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House of Commons Hansard #15 of the 35th Parliament, 1st Session. (The original version is on Parliament's site.) The word of the day was deputy.

Topics

AgricultureOral Question Period

11:25 a.m.

The Speaker

Please do not forget me. I feel lonesome up here.

AgricultureOral Question Period

11:25 a.m.

Reform

Preston Manning Reform Calgary Southwest, AB

Does the minister's department favour declaring grain handling to be an essential service? Could the minister advise the House on that point?

AgricultureOral Question Period

11:25 a.m.

Regina—Wascana Saskatchewan

Liberal

Ralph Goodale LiberalMinister of Agriculture and Agri-Food

Mr. Speaker, as I am sure the hon. member will know, as a western Canadian with a great deal of interest in the health and well-being of the western Canadian grains industry, I am very anxious to pursue every conceivable possibility that will enhance the position of western Canadian grain farmers properly within the context of national public policy.,

The precise question he has asked in terms of labour relations and other issues affecting the west coast grain handling situation must be put within that broader national context of overall policy considerations with which the Minister of Human Resources Development, with his particular responsibility for labour, would be intensely involved.

The idea the hon. member suggests is not a new one. It has been proposed by others in western Canada from time to time, but at the present moment it is not under active consideration.

AgricultureOral Question Period

11:25 a.m.

Reform

Preston Manning Reform Calgary Southwest, AB

Mr. Speaker, I have a further supplementary question. I am sure the minister does not want to see agricultural producers left twisting in the wind.

Previous governments have legislated an end, as the minister knows, to particular grain handling disputes on the west coast. Would the minister recommend similar action in this case and within what timeframe?

AgricultureOral Question Period

11:25 a.m.

Regina—Wascana Saskatchewan

Liberal

Ralph Goodale LiberalMinister of Agriculture and Agri-Food

Mr. Speaker, I do not think it is helpful, in the context of the circumstances existing at the present time, to speculate about the proposition the hon. member has raised.

It is extremely important for us to urge the parties to assume their responsibilities, to get back to the bargaining table and to take full advantage of all mediation facilities that are being made available to them in the present circumstances by the Government of Canada.

They have a responsibility to resolve the dispute and to resolve it fast.

TaxationOral Question Period

11:30 a.m.

Bloc

Pierre Brien Bloc Témiscamingue, QC

Mr. Speaker, my question is for the Minister of Finance. During the election campaign, on October 1st, 1993, to be more precise, in an interview he gave to Le Téléjournal , the Prime Minister was asked if he would commit himself not to increase taxes for the next two years. The Prime Minister replied, and I quote: ``So, I want to be quite clear on this. There will be no tax increases''.

Can the Minister of Finance reaffirm the commitment made by the Prime Minister not to increase taxes for the next two years?

TaxationOral Question Period

11:30 a.m.

LaSalle—Émard Québec

Liberal

Paul Martin LiberalMinister of Finance and Minister responsible for the Federal Office of Regional Development-Quebec

Mr. Speaker, is the hon. member telling us that his party does not want to eliminate tax loopholes? If that is the case, it would be totally contrary to what the finance critic of his party has told us.

TaxationOral Question Period

11:30 a.m.

Bloc

Pierre Brien Bloc Témiscamingue, QC

Mr. Speaker, I almost found myself having to answer a question, when it should be the opposite. So, I will ask my question again and suggest some alternatives.

Would the Minister of Finance not agree that instead of increasing taxes, we should implement the tax measures Jean-Robert Sansfaçon is suggesting in today's Le Devoir , namely a decrease from 80 per cent to 50 per cent of the deduction rate for meal and entertainment expenses and the same tax treatment for gambling and lottery winnings as for capital gains?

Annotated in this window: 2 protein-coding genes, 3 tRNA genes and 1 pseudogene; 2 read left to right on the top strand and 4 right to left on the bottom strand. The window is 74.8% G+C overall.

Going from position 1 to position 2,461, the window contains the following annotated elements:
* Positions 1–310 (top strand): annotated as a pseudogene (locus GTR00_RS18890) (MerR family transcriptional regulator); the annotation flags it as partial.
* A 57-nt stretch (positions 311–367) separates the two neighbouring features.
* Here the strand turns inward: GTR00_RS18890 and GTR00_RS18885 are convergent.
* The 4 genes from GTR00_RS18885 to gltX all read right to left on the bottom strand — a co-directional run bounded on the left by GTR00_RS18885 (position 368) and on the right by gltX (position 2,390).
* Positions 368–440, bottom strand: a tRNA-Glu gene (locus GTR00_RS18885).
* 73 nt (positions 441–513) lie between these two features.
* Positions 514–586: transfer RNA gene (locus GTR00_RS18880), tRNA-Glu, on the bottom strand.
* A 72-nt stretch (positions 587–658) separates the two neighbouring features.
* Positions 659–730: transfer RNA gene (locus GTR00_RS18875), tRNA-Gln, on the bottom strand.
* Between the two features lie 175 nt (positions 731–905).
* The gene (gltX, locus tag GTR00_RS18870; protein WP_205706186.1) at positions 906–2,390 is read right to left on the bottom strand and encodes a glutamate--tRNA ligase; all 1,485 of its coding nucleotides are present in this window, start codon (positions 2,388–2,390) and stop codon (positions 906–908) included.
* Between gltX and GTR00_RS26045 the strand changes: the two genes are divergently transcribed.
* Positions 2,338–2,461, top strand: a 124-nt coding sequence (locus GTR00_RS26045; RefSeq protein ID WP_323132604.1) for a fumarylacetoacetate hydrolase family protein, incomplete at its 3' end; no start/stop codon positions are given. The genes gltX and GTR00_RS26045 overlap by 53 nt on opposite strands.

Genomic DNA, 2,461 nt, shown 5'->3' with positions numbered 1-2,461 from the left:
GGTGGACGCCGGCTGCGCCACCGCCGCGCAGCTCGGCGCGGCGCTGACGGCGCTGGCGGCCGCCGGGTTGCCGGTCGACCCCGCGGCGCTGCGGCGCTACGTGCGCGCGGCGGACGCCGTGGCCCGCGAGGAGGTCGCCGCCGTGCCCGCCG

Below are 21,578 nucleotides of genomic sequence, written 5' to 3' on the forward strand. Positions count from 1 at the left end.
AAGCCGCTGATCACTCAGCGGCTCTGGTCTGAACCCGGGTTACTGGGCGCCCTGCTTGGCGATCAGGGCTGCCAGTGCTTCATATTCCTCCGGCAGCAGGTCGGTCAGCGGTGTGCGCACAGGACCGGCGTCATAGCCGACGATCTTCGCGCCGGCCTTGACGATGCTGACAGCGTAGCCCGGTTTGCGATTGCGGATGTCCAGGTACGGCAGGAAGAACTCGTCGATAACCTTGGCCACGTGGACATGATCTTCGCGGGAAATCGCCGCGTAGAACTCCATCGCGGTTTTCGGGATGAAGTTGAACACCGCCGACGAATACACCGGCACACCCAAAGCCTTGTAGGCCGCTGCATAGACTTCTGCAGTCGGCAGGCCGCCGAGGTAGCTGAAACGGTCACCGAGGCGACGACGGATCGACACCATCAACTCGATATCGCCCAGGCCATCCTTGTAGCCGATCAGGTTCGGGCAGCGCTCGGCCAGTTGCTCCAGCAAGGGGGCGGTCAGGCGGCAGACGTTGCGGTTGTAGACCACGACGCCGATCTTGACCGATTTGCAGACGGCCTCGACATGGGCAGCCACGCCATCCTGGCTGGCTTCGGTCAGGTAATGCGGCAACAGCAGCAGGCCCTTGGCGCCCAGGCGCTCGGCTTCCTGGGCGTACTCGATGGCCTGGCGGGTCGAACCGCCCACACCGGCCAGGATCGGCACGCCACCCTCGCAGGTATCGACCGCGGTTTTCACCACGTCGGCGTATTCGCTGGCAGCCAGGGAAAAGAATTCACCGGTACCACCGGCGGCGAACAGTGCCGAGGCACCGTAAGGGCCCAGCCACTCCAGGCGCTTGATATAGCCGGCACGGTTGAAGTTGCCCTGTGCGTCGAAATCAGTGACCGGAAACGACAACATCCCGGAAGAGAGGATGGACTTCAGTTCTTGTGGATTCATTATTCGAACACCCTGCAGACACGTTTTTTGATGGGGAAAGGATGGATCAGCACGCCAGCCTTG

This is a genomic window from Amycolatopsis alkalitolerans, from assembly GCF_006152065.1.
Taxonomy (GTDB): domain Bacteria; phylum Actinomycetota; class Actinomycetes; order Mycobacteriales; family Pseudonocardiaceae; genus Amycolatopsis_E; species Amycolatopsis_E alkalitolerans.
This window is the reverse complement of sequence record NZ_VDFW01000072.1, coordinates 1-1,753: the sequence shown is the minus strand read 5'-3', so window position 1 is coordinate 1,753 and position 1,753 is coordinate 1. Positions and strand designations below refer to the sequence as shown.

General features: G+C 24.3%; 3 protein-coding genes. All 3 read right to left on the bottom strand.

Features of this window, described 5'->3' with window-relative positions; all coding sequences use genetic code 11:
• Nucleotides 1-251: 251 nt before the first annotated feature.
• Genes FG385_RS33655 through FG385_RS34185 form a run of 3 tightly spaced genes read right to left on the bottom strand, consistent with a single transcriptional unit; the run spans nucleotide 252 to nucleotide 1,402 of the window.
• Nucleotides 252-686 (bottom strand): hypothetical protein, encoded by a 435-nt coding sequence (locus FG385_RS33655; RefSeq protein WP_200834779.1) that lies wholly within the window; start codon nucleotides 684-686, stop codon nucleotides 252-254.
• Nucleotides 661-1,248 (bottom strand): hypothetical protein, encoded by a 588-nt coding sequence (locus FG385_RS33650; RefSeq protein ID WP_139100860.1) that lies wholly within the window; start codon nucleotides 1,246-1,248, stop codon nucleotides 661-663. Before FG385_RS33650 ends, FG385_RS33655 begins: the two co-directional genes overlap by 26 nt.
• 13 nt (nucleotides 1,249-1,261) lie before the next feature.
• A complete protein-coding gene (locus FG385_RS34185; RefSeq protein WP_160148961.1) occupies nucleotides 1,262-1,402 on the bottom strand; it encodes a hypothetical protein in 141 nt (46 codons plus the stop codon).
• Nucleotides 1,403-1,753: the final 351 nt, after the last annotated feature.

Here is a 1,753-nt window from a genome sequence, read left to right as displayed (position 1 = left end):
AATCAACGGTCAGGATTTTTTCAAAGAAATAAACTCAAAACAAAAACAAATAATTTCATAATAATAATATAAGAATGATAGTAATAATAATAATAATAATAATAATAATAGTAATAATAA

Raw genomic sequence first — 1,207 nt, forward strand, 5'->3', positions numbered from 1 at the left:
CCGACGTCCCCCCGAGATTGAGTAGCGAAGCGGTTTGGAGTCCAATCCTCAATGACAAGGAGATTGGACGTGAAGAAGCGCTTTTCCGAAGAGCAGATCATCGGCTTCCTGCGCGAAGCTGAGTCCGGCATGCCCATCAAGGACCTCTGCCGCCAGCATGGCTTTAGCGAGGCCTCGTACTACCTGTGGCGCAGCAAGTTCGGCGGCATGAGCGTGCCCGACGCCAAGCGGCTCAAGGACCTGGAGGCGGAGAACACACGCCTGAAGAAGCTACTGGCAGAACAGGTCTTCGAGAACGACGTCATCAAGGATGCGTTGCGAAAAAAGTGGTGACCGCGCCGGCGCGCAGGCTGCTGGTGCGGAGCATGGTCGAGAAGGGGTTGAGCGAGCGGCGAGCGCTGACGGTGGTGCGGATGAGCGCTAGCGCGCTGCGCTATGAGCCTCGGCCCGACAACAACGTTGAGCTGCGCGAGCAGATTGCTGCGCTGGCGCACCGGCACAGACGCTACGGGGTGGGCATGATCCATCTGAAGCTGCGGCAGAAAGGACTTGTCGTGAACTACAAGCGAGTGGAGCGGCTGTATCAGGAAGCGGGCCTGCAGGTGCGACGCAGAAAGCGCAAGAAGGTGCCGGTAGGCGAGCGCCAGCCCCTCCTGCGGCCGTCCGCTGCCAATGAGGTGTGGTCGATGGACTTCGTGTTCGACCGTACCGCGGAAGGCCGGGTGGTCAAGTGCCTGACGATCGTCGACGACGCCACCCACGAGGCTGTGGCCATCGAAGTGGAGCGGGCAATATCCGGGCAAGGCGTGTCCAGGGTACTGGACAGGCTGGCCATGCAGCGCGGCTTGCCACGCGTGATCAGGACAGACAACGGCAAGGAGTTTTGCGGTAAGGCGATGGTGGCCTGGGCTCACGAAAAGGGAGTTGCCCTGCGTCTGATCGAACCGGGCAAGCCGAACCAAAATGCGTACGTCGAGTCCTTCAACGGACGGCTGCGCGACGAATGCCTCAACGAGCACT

Would the Minister of Finance not agree that there are other measures besides tax increases that can be considered? Those measures are the kind the Bloc could support.

TaxationOral Question Period

11:30 a.m.

LaSalle—Émard Québec

Liberal

Paul Martin LiberalMinister of Finance and Minister responsible for the Federal Office of Regional Development-Quebec

First of all, Mr. Speaker, if I am helping him put his questions, it is just that I think our questions are better. We have more experience.

I have read the article the hon. member just quoted and I found it very interesting. I also find interesting the fact that, unlike the Reform Party, the hon. member believes that eliminating tax loopholes would really make the tax system more fair and equitable, and is not just another way to increase taxes. I am glad he is making this distinction, which the Reform members do not seem to be able to do.

PetitionsOral Question Period

11:30 a.m.

Reform

Deborah Grey Reform Beaver River, AB

Mr. Speaker, my question is for the Deputy Prime Minister.

One of the few mechanisms which the Canadian public has for making direct input into the House of Commons is through the use of petitions. Yet petitions seem to be simply tabled here and left to collect dust. There is no mechanism whereby they can be debated or acted upon directly.

Would the government entertain the notion of further amending the standing orders so as to allow even for a one day debate on those petitions that enjoy a large degree of public support?

PetitionsOral Question Period

11:30 a.m.

Windsor West Ontario

Liberal

Herb Gray LiberalLeader of the Government in the House of Commons and Solicitor General of Canada

Mr. Speaker, the hon. member has made an interesting suggestion. I think it can be best dealt with by having it studied by the House procedure committee on which her party is represented. This would enable the idea to be explored further.

In the meantime opposition parties have opposition days during which they can debate subjects of their own choosing. Certainly it is open to the member's party to use one of its opposition days to discuss the subject matter of one or more petitions.

PetitionsOral Question Period

11:30 a.m.

Reform

Deborah Grey Reform Beaver River, AB

Mr. Speaker, surely some of these things are important to the government, not just the opposition ranks.

My supplementary question is for the Deputy Prime Minister. Would she allow debate on just one petition pertaining to the credibility of Parliament and public trust in this particular institution, namely the petition that is currently circulating in the riding of Markham-Whitchurch-Stouffville?

PetitionsOral Question Period

11:30 a.m.

Windsor West Ontario

Liberal